Is currency intervention an option?
First, many currencies were soft vs the USD last week, but the GBP was the worst among them, staging a historical weakening move, with momentum accelerating on Friday especially.
Second, the move was truly historical relative to the move UP in UK interest rates Here is a scatter plot with weekly changes in GBP vs USD and changes in interest rates (also relative the USD) The orange dot is totally off the chart (GBP down 5%, while UK interest up 100bp/1%).
Hence, the UK is now facing a situation in which a very challenging economic situation (economic crisis some would say) is starting to have elements of financial crisis (which in turn will compound the economic issues, via higher interest rates etc).
Hence, the question is what policy steps can be taken (reversing fiscal policy signals, moving interest rates, currency intervention, etc)…
Back in the Brexit days, there was a brief period in which the GBP was selling off, and UK bond yields also moved higher (presumably due to foreigners selling bonds). And the Bank of England suddenly sounded more hawkish. This could happen on this occasion too.
But what about currency intervention? We have not seen any pound intervention for a long-time, partly because of the scars from the ERM crisis in 1992, when the UK famously lost the battle against speculators and had to let the pound devalue.
Back in 1992, the Bank of England quickly lost currency reserves, as it was trying to buy GBP in an attempt to stabilize the exchange rate (and keep it within the ERM band)
In general, currency intervention can be costly. We do not know yet how much the Bank of Japan has spent on defending the JPY this week (in its first such defense in a long time). But the last time Japan was involved in the JPY market, the amount was $171bn (during 2011)
It is in this context that we should evaluate the UK's fire-power in terms of international reserves. According to the IMF definition, the UK has $108bn in FX reserves (excluding gold, which is not liquid enough to use to buy GBP in the short-term).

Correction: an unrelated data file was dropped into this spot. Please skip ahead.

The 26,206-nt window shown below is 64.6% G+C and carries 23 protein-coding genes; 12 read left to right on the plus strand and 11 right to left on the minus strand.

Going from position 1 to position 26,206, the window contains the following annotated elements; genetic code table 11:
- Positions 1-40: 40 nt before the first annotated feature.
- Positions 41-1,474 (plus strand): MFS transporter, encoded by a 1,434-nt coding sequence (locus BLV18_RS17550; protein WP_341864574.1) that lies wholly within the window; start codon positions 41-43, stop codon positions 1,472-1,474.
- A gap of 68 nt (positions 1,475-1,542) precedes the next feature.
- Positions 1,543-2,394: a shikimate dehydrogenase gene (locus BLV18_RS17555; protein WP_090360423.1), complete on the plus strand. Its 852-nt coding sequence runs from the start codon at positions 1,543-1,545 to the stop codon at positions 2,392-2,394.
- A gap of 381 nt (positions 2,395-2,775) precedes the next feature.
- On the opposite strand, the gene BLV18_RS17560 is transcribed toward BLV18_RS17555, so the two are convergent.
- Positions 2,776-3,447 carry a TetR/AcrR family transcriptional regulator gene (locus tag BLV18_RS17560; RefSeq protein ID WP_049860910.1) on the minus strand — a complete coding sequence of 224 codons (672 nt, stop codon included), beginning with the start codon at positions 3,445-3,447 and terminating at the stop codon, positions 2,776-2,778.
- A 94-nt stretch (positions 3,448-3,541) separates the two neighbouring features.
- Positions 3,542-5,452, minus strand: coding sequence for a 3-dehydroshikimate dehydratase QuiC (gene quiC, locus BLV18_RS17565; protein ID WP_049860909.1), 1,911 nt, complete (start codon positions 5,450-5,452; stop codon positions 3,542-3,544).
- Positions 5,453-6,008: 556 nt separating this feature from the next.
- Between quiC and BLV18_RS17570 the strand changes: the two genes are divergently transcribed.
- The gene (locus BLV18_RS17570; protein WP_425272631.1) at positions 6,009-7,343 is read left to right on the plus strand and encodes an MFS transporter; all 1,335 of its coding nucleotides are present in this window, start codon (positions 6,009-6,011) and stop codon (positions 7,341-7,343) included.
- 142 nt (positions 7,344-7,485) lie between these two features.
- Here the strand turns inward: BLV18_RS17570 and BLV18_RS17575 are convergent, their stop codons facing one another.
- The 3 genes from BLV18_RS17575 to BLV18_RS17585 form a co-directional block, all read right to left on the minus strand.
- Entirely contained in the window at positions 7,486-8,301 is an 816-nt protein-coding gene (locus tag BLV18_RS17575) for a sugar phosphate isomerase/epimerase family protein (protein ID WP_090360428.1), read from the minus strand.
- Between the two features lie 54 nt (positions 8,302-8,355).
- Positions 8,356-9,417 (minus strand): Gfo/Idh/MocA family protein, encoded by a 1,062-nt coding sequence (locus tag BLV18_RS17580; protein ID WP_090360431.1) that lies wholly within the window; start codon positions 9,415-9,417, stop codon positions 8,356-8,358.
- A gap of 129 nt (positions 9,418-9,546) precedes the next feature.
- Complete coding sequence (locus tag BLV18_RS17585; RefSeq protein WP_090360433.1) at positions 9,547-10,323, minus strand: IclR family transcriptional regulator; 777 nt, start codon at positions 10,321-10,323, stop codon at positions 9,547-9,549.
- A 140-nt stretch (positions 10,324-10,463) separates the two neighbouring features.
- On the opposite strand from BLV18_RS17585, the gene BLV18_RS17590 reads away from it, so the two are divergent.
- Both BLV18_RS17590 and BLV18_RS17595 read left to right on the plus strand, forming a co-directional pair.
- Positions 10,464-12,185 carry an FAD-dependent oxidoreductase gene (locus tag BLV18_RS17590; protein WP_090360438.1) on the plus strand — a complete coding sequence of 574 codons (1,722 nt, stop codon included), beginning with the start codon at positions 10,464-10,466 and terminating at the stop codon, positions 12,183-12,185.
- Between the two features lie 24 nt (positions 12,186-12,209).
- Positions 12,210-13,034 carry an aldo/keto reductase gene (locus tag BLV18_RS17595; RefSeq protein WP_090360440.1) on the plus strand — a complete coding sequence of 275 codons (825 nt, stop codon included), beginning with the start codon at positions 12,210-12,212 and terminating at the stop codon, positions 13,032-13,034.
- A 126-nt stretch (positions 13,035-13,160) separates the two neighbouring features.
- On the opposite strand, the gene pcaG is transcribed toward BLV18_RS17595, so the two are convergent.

The foreign exchange market is much much more liquid than back in 1992. Hence, if $20bn was insufficient then. It could well be that even $200bn will be insufficient today. Japan's experience shows that interventions, even in excess of $100bn, may have little impact.
It is also worth putting UK reserves into context: it has simply not been a priority to build FX reserves, so the reserves are not large
- China: $3055bn
- Japan: $1173bn
- Switzerland: $860bn
- Korea: $436bn
- Mexico: $198bn
- UK: $108bn – not a lot, relative to the size of the UK economy
Some would say that the UK / Bank of England can get funding from G7 partners and the Fed. But the G7 did not support the Japan intervention this week, and the Fed's USD swap lines are not supposed to be used for FX intervention purposes. So the UK is likely on its own.
The bottom line is that the UK is facing a major economic challenge, and increasingly a financial markets challenge/crisis. There is no easy solution, and currency intervention is highly likely to fail.
I would argue that if the HMT/BoE attempts to intervene in the currency market, it will have a very short-lived effect, and it is likely to accelerate the GBP weakness thereafter, as speculators will smell that the UK authorities are out of ammunition.
Hence, this is a time for UK policy makers to try to think strategically, and make sustainable decisions, to limit the economic damage / hardship that is facing the nation. Currency intervention would only be a solution for a few minutes, adding to longer-term hardship.
This cycle is not normal. And the policies that we have gotten used to over the past 30 years, are running into their limits. The financial market volatility we are observing is a reflection of the idea that policy space has been exhausted.
From here, we need structural solutions, not quick fixes. Markets will see through populist measures, and punish policy makers for them. In a way, policy makers in G7 countries are starting to face the same type of verdict that EM policy makers have been used to facing.
I will leave it at that.
UK policy makers need to think hard about strategic economic policy steps, to avert severe economic and financial market tension.
Currency intervention is no strategic solution.